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Trauma & Acute Care Surgery > Peer-Reviewed Publications 2016


Lancaster General Hospital’s Trauma Service has a very active clinical research program. We have a Clinical Research Coordinator who organizes and sets up monthly research meetings with timelines for presentations at national meetings.

We are also supported by the Research Institute at Lancaster General Hospital, which provides strong statistical support for the numerous projects that we are involved with. At any one time, we have a number of ongoing projects, many of which have been presented for both podium and poster presentations at national trauma meetings, including the American Association for the Surgery of Trauma, Society of Critical Care Medicine, American College of Surgeons, etc.

The participants in our research program include the trauma surgeons, nurses and advanced practitioners, who work in Trauma Service, as well as several of our liaisons from other specialties. This activity has been supported through the administration of Lancaster General Hospital. Trauma Service has received numerous accolades for some of the research projects that we have accomplished. 

Summaries of Peer-Reviewed Publications of 2016

Click on summary titles for the corresponding PDF full reports. 

An Analysis of Neurosurgical Practice Patterns and Outcomes for Serious to Critical Traumatic Brain Injuries in a Mature Trauma State
Limited research exists detailing trends in neurosurgical practice patterns over time. This study sought to analyze trends in rates of craniotomy, craniectomy, and intracranial pressure monitor placement in the Commonwealth of Pennsylvania. While fluctuation in practice patterns was observed over time, no change in outcomes were found for individials afflicted by traumatic brain injury.

An Analysis of Beta Blocker Administration Pre- and Post-Traumatic Brain Injury with Sub-Analyses for Head Injury Severity and Myocardial Injury
A growing body of literature indicates that beta blocker administration following traumatic brain injury is cerebroprotective, limiting secondary injury. The effects of preinjury beta blocker status, however, remain poorly understood. This study sought to characterize the effects of pre- and post-injury beta blocker administration on mortality. Results of this study suggest preinjury beta blocker administration does not reduce odds of mortality.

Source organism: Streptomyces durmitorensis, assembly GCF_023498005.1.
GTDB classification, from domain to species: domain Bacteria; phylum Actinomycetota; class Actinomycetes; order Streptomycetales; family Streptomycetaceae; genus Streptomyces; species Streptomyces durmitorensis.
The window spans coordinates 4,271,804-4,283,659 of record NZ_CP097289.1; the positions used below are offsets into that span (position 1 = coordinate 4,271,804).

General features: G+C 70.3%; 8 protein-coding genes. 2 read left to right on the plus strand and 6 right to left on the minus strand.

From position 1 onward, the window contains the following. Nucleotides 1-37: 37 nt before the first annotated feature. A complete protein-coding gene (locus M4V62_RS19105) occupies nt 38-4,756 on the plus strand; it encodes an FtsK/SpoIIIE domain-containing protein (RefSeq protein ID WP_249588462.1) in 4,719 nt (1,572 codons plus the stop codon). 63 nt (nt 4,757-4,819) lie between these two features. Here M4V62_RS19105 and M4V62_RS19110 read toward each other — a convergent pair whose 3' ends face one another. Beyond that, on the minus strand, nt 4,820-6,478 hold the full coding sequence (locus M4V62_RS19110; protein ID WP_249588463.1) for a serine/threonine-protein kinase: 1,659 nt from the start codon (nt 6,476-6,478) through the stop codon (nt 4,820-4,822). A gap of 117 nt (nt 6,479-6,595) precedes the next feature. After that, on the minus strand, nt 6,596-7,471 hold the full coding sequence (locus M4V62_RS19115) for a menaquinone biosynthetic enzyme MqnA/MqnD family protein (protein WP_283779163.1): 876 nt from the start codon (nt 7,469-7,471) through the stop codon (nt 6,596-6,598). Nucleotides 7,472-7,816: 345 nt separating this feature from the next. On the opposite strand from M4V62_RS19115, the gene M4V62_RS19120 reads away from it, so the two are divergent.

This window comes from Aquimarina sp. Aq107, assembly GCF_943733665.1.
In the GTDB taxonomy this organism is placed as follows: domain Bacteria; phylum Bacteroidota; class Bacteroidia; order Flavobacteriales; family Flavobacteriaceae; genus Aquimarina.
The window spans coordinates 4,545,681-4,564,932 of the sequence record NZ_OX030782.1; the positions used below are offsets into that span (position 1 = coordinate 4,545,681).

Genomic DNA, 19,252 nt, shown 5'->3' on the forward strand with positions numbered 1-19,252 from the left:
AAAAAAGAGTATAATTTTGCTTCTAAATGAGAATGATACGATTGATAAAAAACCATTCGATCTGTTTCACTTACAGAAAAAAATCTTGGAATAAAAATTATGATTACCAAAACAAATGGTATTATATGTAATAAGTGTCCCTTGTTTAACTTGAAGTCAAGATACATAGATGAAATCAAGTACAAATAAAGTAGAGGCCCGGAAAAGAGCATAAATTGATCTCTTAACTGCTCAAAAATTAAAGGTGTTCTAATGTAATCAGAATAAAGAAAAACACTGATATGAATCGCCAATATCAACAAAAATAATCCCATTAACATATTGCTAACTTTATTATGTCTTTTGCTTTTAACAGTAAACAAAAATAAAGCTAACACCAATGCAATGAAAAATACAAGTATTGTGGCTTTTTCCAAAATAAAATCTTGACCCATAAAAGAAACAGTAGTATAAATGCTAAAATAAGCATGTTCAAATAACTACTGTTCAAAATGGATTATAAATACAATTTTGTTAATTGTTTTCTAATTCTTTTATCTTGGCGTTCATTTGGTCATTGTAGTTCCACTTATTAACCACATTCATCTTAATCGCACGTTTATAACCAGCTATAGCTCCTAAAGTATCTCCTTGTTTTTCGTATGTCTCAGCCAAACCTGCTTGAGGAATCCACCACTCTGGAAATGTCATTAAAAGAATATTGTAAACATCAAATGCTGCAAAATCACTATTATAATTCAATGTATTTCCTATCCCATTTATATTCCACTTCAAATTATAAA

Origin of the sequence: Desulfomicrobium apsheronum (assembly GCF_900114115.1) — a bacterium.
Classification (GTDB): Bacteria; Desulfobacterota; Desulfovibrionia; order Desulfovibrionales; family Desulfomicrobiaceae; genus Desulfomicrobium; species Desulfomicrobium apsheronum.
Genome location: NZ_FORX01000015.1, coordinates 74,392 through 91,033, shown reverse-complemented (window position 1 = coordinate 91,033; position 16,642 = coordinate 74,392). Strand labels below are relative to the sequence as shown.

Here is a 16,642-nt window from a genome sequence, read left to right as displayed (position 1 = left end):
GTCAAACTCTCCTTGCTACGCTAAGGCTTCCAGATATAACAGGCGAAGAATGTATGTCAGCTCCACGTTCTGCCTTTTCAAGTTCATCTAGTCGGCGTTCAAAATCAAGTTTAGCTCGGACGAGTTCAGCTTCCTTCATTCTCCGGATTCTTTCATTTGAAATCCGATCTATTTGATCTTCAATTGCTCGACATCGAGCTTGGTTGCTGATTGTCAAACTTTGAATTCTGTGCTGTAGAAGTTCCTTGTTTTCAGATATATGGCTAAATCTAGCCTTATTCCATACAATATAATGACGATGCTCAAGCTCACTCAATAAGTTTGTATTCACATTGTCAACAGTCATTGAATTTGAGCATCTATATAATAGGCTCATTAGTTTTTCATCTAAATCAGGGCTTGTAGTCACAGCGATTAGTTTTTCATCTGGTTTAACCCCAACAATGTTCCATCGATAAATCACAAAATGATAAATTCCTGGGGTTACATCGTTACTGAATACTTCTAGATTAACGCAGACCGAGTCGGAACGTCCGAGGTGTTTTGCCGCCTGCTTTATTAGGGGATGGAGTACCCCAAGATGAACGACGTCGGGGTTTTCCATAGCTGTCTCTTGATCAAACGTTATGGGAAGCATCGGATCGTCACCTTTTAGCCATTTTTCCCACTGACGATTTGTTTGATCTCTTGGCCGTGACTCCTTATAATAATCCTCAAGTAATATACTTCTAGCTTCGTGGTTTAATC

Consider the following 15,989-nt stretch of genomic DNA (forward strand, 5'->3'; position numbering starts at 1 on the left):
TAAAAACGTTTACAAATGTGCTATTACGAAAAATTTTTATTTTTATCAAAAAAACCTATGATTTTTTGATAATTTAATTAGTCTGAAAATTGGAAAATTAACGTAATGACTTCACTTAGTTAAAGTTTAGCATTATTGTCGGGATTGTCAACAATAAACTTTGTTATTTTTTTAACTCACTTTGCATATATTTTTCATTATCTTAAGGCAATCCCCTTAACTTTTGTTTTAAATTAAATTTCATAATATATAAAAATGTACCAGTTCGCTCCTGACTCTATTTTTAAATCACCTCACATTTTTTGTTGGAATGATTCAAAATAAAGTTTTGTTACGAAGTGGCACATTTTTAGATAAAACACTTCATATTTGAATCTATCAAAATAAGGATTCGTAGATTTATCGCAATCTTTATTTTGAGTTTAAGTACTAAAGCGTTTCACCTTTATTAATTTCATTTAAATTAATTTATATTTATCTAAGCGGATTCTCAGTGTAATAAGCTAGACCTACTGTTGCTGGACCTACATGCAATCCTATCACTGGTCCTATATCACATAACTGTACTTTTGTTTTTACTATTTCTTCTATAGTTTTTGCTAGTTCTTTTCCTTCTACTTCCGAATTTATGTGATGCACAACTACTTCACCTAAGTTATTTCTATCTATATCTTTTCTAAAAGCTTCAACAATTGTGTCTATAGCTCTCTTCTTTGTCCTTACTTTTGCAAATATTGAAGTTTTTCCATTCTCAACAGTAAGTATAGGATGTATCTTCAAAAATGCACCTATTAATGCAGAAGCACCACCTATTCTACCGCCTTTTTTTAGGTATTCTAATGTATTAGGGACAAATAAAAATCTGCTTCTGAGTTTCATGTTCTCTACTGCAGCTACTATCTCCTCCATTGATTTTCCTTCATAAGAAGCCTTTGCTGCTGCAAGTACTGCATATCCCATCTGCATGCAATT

A Bitter Pill to Swallow: Dysphagia in Cervical Spine Injury
Dysphagia is a common complication after cervical spine trauma with spinal cord injury. The pupose of this investigation was to determine whether geriatric patients with spinous injury not involving the spinal cord were also at increased risk. The results of this study suggest even those impacted by non-spinal cord involved injuries are at increased risk for developing dysphagia.

Improved Functional Discharge Status Despite Higher Complication Rates at Level I Trauma Centers 

We sought to compare outcome measures besides mortality between level I and level II trauma centers, including complication rates and functional status at discharge (FSD). We hypothesized level I trauma centers would have lower complication rates and higher FSD compared to level II counterparts. Unadjusted total complication rate was significantly higher at level I centers with the three most prevalent significantly higher complications: pneumonia, UTI and DVT. Despite a higher complication rate, severe trauma patients managed at level I centers had increased functional status at discharge.

Repetition, Repetition! Radiographic Re-Read Protocol Identifies Clinically Relevant Errors 

Radiographic reading errors, however, can lead to missed diagnoses and adverse outcomes, compromising patient care. In 2015, our level II trauma center implemented a protocol mandating re-reads of all radiographic studies completed on our highest level trauma activations (Code T) within 24 hours. We sought to determine the efficacy of this radiographic re-read protocol in identifying missed diagnoses in Code T patients. Clinically relevant errors, although a marginal amount, were discovered during radiographic re-reads for Code T trauma patients. 

Ventilator Autotriggering in a Patient Following Massive Intracerebral Hemorrhage and Brain Death 

Ventilator autotriggering may potentially occur following terminal brain stem herniation due to interaction between a hyperdynamic cardiovascular state consequent to massive catecholamine release and high stroke volume interacting with compliant lung tissue causing cyclic gas movement within the patient-ventilator system. Case report of a patient admitted with intracerebral hemorrhage and declining neurologic status is detailed in this study.

Early Hormonal Resuscitation After Nonsurvivable Brain Injury: Impact on Organ Recovery 

Cardiopulmonary instability following catastrophic brain injury is consequent to multisystem effects of brain herniation. Delaying hormonal resuscitation (HRT) pending brain death testing and consent for organ procurement causes significant delay between brainstem herniation and optimal mechanism-based care for organ function. This results in poor organ viability, less favorable transplant outcomes and puts at risk the option of organ donation for families. Our team demonstrates dramatically improved cardiopulmonary stability and effectiveness of early hormonal resuscitation in two patients following non-survivable brain injury.

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